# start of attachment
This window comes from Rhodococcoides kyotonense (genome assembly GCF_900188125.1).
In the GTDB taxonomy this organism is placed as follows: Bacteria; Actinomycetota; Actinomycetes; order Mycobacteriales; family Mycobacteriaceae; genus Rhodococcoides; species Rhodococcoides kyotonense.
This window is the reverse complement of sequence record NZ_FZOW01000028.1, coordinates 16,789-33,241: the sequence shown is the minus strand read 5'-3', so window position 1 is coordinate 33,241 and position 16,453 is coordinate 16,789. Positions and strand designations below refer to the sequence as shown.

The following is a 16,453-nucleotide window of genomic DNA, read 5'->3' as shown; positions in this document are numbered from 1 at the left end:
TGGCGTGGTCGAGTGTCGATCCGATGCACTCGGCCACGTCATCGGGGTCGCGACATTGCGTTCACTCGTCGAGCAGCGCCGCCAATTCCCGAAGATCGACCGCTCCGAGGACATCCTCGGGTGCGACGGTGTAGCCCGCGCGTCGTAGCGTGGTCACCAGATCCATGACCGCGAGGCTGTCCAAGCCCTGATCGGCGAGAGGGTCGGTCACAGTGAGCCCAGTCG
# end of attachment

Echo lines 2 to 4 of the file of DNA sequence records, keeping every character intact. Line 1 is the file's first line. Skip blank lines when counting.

In the GTDB taxonomy this organism is placed as follows: Bacteria; Actinomycetota; Actinomycetes; order Mycobacteriales; family Mycobacteriaceae; genus Rhodococcoides; species Rhodococcoides kyotonense.
This window is the reverse complement of sequence record NZ_FZOW01000028.1, coordinates 16,789-33,241: the sequence shown is the minus strand read 5'-3', so window position 1 is coordinate 33,241 and position 16,453 is coordinate 16,789. Positions and strand designations below refer to the sequence as shown.

The following is a 16,453-nucleotide window of genomic DNA, read 5'->3' as shown; positions in this document are numbered from 1 at the left end: